It is apparent that the court gave careful consideration to many factors. While we do not necessarily agree with the primary emphasis placed on the element of "reaffirmation of societal norms", we find that proper factors were considered. The judge had a reasoned basis for his decision and we conclude that the court was not clearly mistaken in the sentence imposed.

Affirmed.

FITZGERALD, J., not participating.

NOTES

[1] AS 11.15.040 provides:

Manslaughter. Except as provided in §§ 10-30 of this chapter, a person who unlawfully kills another is guilty of manslaughter, and is punishable by imprisonment in the penitentiary for not less than one year nor more than 20 years.

[2] 408 P.2d 996, 997 (Alaska 1965). See also Martin v. City of Fairbanks, 456 P.2d 462 (Alaska 1969); Jordan v. State, 481 P.2d 383, 387 (Alaska 1971).

[3] Criminal Rule 23(c) provides:

(c) Trial Without a Jury. In a case tried without a jury the court shall make a general finding and shall, in addition, on request, find the facts specially. If an opinion or memorandum of decision is filed, it will be sufficient if the findings of fact appear therein.

[4] One witness who was thoroughly impeached testified that he saw Mrs. Hughes after March 26. Relatives and friends testified that they neither saw nor heard from her after that date.

[5] Although we, as an appellate court, cannot add to a finding of fact, we do take notice of facts appearing in the evidence which are undisputed. 9 Wright & Miller, Federal Practice and Procedure, Civil § 2577, at 697-702 (1971) [interpreting Rule 52(a) of the Federal Rules of Civil Procedure, which is substantially similar to Alaska Civil Rule 52(a)]; Yanish v. Barber, 232 F.2d 939, 946-947 (9th Cir.1956); Sbicca-Del Mac, Inc. v. Milius Shoe Co., 145 F.2d 389, 400 (8th Cir.1944); Boswell v. Rio De Oro Uranium Mines, Inc., 68 N.M. 457, 362 P.2d 991, 995-996 (1961).

The same considerations apply to a court-tried criminal case. Criminal Rule 51 specifies in part: "If no specific procedure is prescribed by rule or statute, the court may proceed in any lawful manner not inconsistent with these rules, the constitution, and the common law."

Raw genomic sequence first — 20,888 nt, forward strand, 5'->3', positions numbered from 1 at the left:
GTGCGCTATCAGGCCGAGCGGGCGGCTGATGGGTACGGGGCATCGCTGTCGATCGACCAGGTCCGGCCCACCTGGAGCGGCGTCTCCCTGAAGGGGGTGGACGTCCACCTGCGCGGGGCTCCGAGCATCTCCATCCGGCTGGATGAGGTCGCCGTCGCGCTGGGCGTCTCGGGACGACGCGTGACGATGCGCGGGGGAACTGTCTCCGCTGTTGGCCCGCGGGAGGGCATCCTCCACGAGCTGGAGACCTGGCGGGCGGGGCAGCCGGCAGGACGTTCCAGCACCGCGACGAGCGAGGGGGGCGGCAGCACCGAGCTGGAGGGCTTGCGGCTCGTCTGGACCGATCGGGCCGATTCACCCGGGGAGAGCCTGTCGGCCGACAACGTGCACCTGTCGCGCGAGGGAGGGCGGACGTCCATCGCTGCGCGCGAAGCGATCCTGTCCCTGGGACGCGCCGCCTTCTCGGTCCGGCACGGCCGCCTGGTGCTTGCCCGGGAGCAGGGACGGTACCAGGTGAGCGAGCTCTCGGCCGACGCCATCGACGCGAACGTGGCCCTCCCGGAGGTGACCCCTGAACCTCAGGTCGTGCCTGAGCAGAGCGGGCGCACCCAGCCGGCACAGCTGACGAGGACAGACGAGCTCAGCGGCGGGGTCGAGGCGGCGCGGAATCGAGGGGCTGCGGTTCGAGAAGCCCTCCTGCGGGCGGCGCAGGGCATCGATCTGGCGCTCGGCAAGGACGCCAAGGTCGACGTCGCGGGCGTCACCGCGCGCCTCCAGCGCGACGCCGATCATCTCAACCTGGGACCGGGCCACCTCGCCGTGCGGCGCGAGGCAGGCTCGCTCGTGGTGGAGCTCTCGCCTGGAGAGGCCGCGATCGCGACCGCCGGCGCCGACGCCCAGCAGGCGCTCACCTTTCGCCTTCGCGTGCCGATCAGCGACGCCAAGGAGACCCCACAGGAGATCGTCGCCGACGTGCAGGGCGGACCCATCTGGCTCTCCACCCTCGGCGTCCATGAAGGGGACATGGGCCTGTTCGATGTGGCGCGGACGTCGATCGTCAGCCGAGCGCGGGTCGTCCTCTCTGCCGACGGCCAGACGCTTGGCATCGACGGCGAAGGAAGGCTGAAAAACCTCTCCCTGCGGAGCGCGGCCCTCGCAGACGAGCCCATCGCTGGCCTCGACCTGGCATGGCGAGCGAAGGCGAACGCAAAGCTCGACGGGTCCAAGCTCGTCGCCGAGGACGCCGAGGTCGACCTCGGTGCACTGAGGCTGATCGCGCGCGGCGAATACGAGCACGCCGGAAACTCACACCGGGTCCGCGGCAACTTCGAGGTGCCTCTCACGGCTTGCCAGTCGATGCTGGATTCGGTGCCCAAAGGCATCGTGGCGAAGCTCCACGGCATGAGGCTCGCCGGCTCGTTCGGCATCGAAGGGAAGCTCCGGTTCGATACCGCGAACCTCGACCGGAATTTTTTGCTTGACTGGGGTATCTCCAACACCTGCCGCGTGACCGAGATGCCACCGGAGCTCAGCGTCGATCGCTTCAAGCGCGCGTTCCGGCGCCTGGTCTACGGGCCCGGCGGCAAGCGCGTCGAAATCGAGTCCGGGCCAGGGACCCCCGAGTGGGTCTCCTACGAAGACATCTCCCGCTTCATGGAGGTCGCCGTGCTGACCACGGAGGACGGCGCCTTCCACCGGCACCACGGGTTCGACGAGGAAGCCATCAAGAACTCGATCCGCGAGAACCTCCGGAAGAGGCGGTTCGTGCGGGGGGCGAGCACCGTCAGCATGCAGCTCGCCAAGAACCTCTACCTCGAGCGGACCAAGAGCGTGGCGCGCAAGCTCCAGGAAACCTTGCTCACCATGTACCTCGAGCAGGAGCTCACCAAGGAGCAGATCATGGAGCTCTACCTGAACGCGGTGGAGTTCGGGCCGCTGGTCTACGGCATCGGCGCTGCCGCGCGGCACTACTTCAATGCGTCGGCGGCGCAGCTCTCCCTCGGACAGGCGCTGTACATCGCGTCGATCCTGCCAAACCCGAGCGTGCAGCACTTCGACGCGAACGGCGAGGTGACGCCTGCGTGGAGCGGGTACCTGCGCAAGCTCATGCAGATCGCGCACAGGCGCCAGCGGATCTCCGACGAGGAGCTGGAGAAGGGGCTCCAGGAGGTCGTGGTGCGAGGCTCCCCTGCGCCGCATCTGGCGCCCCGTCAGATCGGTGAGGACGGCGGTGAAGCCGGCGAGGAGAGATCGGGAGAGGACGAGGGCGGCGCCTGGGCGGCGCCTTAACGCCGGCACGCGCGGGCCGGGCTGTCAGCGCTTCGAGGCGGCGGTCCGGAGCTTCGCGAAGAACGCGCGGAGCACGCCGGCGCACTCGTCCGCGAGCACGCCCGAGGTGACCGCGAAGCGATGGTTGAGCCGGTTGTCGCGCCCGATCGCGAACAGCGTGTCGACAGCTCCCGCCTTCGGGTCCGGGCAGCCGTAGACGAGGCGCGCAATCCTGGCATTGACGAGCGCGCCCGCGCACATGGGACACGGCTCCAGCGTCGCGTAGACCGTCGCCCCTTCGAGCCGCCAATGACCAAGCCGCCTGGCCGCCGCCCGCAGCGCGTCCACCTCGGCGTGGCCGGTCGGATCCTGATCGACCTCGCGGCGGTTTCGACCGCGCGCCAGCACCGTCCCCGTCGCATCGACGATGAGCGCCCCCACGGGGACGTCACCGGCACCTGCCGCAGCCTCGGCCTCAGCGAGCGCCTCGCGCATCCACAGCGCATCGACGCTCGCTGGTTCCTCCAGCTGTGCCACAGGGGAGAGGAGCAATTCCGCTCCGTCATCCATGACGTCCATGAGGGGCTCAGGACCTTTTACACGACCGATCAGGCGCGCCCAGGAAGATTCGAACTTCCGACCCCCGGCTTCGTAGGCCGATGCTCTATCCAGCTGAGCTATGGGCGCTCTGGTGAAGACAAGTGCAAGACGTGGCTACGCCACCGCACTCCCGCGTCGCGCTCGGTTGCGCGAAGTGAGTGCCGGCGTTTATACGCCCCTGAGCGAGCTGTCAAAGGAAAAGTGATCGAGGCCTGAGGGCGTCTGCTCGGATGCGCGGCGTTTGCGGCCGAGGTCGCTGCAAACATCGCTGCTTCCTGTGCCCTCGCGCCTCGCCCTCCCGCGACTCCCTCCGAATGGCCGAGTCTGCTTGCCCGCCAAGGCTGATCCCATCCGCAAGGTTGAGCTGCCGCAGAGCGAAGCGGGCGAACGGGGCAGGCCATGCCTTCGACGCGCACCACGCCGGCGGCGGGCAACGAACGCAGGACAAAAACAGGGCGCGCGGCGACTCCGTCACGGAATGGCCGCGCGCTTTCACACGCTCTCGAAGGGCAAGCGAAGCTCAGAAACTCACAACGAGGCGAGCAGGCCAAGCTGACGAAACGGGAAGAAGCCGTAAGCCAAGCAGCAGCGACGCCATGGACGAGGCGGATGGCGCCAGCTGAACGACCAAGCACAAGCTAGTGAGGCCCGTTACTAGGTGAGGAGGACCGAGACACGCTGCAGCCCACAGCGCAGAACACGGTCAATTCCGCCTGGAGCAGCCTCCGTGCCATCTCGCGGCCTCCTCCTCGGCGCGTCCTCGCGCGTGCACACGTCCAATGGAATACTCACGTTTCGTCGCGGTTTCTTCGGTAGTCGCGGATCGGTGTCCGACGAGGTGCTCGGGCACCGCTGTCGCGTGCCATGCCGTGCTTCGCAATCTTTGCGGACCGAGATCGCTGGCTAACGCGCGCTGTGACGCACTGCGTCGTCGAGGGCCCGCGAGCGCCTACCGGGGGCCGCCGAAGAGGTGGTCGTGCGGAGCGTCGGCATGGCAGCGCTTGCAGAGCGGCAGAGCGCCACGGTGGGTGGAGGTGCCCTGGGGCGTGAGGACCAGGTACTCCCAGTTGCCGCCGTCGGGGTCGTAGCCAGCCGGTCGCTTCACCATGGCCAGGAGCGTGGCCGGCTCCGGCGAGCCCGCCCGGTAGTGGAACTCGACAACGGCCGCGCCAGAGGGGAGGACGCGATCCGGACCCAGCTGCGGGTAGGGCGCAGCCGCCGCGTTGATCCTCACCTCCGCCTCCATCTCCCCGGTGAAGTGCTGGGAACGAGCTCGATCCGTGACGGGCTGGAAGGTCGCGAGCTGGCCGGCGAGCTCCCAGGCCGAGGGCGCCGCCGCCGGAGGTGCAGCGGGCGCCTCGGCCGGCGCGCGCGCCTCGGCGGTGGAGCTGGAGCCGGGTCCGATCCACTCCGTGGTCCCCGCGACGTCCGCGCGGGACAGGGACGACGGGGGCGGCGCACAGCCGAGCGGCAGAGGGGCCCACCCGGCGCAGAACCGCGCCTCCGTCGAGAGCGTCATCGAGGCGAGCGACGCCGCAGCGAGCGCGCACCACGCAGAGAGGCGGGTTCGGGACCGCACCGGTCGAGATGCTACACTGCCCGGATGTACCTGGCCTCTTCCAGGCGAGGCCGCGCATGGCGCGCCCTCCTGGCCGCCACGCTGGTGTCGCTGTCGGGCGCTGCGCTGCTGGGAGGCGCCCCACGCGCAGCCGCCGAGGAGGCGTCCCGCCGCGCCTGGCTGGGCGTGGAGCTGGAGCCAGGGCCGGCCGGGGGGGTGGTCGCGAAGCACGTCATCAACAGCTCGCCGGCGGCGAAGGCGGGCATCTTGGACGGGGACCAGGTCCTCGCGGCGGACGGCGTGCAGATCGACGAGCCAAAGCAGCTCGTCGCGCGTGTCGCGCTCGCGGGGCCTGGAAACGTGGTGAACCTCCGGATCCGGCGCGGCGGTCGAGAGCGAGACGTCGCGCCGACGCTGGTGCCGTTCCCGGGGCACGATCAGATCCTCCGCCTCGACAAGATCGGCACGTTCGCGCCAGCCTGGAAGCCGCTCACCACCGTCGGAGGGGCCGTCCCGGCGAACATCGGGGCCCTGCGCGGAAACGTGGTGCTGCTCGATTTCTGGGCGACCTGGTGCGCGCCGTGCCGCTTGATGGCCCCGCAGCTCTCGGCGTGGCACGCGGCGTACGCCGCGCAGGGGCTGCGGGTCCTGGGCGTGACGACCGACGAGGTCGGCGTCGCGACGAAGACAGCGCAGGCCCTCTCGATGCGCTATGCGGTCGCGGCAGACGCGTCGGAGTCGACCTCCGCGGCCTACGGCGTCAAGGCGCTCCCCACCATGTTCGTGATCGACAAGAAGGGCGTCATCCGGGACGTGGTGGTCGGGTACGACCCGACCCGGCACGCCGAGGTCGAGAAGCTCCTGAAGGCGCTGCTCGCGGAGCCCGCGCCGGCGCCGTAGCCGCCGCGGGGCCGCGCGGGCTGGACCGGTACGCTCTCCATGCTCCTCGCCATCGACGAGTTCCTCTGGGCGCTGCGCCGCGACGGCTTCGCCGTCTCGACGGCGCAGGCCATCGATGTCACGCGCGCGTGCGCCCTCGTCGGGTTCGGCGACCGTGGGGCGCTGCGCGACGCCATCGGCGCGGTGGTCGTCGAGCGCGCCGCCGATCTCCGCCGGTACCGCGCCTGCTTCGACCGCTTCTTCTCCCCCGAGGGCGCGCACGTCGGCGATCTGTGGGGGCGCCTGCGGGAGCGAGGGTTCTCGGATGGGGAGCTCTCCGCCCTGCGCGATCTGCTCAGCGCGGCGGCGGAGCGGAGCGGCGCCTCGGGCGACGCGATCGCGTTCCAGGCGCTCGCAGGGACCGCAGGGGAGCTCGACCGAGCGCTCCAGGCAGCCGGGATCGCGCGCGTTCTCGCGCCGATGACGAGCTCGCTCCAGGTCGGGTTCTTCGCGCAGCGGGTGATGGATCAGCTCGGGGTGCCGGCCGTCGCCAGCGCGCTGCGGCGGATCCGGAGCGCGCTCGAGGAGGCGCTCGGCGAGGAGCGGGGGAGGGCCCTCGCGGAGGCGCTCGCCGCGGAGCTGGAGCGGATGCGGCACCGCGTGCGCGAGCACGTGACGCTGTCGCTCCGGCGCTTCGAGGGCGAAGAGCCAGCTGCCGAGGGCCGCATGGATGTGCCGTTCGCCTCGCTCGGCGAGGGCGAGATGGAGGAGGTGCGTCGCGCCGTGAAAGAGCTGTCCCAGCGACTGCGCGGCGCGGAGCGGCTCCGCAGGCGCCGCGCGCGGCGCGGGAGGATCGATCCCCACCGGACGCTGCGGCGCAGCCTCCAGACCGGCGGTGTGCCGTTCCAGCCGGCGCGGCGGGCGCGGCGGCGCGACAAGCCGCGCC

[6] II Wigmore on Evidence § 579, at 701 (3d ed. 1940). In 1962 Georgia provided for the right of an accused to testify. Georgia Evidence Code § 38-415.

[7] Id. at 703.

[8] Alaska Civ.R. 43(g)(1) [a].

[9] Ferguson v. Georgia, 365 U.S. 570, 81 S. Ct. 756, 5 L. Ed. 2d 783 (1961), contains an informative and detailed discussion of the right to testify, although the decision is based on narrower grounds pertaining to the right to assistance of counsel.

[10] Harris v. New York, 401 U.S. 222, 225, 91 S. Ct. 643, 645, 28 L. Ed. 2d 1, 4 (1971). "Of course, the Constitution guarantees a defendant the fullest opportunity to meet the accusation against him." Walder v. United States, 347 U.S. 62, 65, 74 S. Ct. 354, 356, 98 L. Ed. 503, 507 (1954).

[11] 319 F.2d 916, 943, cert. denied sub nom., Ormento v. United States, 375 U.S. 940, 84 S. Ct. 345, 11 L. Ed. 2d 271 (1963).

[12] 319 F.2d at 944.

[13] 122 U.S.App.D.C. 163, 352 F.2d 639 (1965).

[14] Id. at 641. See also Sims v. Lane, 411 F.2d 661 (7th Cir.1969).

[15] 1 Wright & Miller, Federal Practice and Procedure, Criminal § 171, at 355-56 (1969).

[16] Counsel considered numerous aspects with reference to the decision to advise against testifying. He felt that there were weaknesses in the State's circumstantial case and that defendant's testifying could shift the emphasis from those defects to questions of Hughes' credibility; that Hughes would not do well on cross-examination by the prosecutor who was an effective cross-examiner; and that Hughes' statement which went into evidence contained most of the things he had to say.

[17] 435 F.2d 1004, 1008-1010 (10th Cir.1970), rehearing denied (1971).

[18] Since Hughes, himself, knowingly and intelligently waived his right to testify, we do not reach the questions presented in Lanier v. State, 486 P.2d 981 (Alaska 1971), where it was assumed that counsel waived the right to cross-examine witnesses without consultation with the client; or in our recent case of Lee v. State, 509 P.2d 1088 (Alaska 1973), involving an attorney's attempted waiver of his client's right to be present when the jury's verdict was returned. In neither Lanier nor Lee did it appear that the defendant knowingly and intelligently waived the right.

[19] 477 P.2d 441 (Alaska 1970).

[20] Id. at 444.

[21] Id. at 444.

[22] 477 P.2d 447, 449 (Alaska 1970). Sentences have been affirmed as falling within the "zone of reasonableness". Hixon v. State, 508 P.2d 526, 527 (Alaska 1973).

[23] In Asitonia v. State, 508 P.2d 1023, 1027 (Alaska 1973), we affirmed a 20-year sentence for manslaughter, commenting that "the judge did not set any mandatory time to be served but rather left it to the expertise of the parole board to determine after careful supervision and examination when the defendant has been successfully rehabilitated and can be released to society at large."

[24] Hughes had previously been convicted of the offenses of assault and battery (twice), intimidating a witness, breach of the peace, driving while under the influence of liquor, and public drunk.